Whether giving or receiving gifts is your love language, you’ll never run out of original Tucson gift options for friends and family this holiday season.
Join us at Critical Commons, a lively panel discussion and Q+A exploring the current state of art criticism and art writing in Denver and the greater Southwest at RedLine Contemporary Art Center.
Phoenix’s Roosevelt Row arts district is different (read: more corporate) these days. How are all of the speedy commercial and residential developments impacting local artists?
Pete Petrisko has spent decades participating in and documenting the downtown Phoenix arts scene, which has morphed from the grit of Metropophobobia and Gallery X to a place for brewpub-hopping.
A Rift Out West: Salt Lake City’s Arts Community Confronts Issues of Indigenous Representation at Local Gallery Modern West
New Mexico artist Billy Schenck has made a successful career of cowboy-and-Indian pop-art imagery, but a recent exhibition of his work brings present-day debates over representation and authorship into the harshest of spotlights.
From legendary folk artists in Texas to Black cowboys in New Mexico, these 2022-23 exhibitions are sure to get you thinking and exploring this winter.
Risolana—Albuquerque’s only risograph studio that’s set to open an exhibition by debut artist-in-residence Lena Kassicieh—builds knowledge-sharing connections and shares stories through printed books, posters, and more.
Wendy Kveck’s Prompt: at ASAP in Las Vegas explored the ways we stage ourselves and our art while employing a feminist practice that confronts and amplifies women as cultural markers.
As midterm elections loom, Stephen Marc, an Arizona-based photographer and Guggenheim fellow, explores what protests reveal about the American psyche in An American Journey Continues.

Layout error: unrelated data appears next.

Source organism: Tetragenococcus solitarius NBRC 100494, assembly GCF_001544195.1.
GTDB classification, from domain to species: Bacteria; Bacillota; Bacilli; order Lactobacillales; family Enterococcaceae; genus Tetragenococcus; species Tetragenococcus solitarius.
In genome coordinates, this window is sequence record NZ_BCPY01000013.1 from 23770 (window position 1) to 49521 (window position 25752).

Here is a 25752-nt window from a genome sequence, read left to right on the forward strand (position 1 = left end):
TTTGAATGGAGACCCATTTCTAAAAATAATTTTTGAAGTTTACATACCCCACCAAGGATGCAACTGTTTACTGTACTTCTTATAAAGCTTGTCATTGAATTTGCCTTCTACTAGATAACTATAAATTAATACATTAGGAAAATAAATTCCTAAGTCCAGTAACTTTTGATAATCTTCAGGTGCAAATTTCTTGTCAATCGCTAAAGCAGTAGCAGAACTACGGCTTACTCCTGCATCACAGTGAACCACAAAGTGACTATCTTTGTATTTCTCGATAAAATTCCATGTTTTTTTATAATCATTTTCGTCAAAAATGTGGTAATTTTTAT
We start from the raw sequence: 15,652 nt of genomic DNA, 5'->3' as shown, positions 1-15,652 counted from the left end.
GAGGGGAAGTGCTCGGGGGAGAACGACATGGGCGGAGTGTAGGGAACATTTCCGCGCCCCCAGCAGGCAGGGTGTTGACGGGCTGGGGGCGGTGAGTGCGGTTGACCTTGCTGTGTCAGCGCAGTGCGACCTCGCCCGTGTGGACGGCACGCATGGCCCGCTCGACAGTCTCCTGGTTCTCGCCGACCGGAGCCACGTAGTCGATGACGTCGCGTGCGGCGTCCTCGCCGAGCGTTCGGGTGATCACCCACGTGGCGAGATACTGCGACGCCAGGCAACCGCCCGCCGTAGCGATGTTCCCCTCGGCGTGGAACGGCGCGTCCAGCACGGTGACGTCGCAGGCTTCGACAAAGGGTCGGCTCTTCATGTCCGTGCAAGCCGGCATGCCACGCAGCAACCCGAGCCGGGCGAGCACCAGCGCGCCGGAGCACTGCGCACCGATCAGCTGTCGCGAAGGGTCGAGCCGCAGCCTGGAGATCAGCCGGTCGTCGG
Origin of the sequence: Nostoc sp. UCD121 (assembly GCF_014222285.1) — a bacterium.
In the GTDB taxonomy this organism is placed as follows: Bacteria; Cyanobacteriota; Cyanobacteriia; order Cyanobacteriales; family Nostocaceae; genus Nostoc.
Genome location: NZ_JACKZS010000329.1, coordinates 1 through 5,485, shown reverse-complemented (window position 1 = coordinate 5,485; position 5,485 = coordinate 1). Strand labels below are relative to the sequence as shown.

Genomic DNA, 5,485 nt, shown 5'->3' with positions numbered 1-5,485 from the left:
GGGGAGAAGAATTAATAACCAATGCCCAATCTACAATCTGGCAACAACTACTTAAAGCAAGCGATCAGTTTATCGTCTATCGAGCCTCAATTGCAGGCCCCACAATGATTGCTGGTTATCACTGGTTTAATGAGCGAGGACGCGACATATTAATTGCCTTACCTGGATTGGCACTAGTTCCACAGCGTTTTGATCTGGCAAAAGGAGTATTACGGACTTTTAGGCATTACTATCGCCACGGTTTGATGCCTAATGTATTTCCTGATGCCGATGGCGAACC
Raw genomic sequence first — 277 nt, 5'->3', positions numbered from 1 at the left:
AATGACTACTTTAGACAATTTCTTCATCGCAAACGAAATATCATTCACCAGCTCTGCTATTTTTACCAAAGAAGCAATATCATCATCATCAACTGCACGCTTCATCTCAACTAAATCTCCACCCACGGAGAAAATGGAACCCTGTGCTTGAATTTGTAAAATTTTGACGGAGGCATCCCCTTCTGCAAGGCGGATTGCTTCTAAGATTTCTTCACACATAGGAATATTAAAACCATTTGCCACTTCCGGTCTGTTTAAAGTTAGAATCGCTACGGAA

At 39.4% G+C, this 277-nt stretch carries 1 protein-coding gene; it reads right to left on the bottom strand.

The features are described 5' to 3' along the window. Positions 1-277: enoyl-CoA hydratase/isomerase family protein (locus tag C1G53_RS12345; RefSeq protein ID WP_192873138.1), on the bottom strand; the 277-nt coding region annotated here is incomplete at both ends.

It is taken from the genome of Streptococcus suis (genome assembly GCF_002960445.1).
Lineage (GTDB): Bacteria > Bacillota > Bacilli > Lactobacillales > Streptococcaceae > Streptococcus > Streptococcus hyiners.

Arizona Commission on the Arts, which secured the state’s largest allocation of arts funding this past summer, dismisses executive director Anne L’Ecuyer less than a year into her term.
Doug Kacena, owner of Denver art gallery K Contemporary, replaces art-world stuffiness with swagger through stylish and attention-grabbing kicks.
John Sproul, a prominent local artist and owner of Nox Contemporary, will close the gallery following the end of Jared Steffensen’s exhibition Idem, Norms, Dorms Mine on November 4, 2022.
Country’s Largest Mexican Retablo Collection, Once Stored Underneath Bleachers, is Paired with Contemporary Devotional Works
Contemporary Ex-Votos at NMSU Art Museum sheds light on the understudied iconographic and ideological aspects of retablos depicting miracles on tin and found materials.
JC Gonzo’s photographs of New Mexico cemeteries place viewers in a symbiotic relationship with the land, community, and history.
Tya Alisa Anthony untangles the meaning of safe spaces as sanctuary and explores the art of social justice, human rights, and identity in the Mile High City.
Current Work, founded by longtime arts advocate Tiffini Porter, raises the contemporary art bar in Salt Lake City. The gallery also fills several sudden gaps in Utah's creative ecosystem.